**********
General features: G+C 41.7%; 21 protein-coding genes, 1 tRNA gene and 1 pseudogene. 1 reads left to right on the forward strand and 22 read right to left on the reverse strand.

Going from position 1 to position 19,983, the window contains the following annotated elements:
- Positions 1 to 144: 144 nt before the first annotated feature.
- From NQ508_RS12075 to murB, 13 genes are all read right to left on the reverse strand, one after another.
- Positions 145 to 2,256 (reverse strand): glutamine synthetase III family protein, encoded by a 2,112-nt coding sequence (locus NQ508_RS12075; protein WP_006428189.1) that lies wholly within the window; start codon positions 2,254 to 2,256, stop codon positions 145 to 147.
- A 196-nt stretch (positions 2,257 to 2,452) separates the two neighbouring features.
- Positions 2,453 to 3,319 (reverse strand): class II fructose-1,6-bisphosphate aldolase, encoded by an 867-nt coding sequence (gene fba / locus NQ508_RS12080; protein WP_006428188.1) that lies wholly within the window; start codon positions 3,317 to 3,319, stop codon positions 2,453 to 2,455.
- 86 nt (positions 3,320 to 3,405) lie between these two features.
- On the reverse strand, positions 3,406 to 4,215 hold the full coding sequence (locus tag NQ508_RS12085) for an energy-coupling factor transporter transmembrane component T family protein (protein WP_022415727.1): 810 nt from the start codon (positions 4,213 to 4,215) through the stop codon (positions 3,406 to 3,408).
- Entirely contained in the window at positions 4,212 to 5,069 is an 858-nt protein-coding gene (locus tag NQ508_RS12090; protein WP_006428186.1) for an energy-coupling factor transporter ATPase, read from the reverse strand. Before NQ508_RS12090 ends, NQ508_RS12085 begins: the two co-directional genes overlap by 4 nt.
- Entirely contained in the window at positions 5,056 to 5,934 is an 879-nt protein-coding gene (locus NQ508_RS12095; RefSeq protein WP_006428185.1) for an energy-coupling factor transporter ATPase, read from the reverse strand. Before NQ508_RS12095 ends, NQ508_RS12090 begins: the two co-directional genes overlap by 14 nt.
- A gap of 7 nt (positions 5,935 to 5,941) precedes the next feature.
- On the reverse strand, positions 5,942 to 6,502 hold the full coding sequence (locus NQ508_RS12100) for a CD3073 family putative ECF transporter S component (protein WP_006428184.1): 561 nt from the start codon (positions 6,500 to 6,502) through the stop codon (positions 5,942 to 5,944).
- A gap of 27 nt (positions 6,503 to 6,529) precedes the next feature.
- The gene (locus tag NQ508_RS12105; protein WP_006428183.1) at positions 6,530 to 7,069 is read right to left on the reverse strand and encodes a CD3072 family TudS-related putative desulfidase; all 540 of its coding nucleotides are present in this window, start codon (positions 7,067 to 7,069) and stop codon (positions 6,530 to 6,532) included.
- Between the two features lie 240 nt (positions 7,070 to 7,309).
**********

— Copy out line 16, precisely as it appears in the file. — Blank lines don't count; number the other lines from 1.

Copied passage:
- Between the two features lie 240 nt (positions 7,070 to 7,309).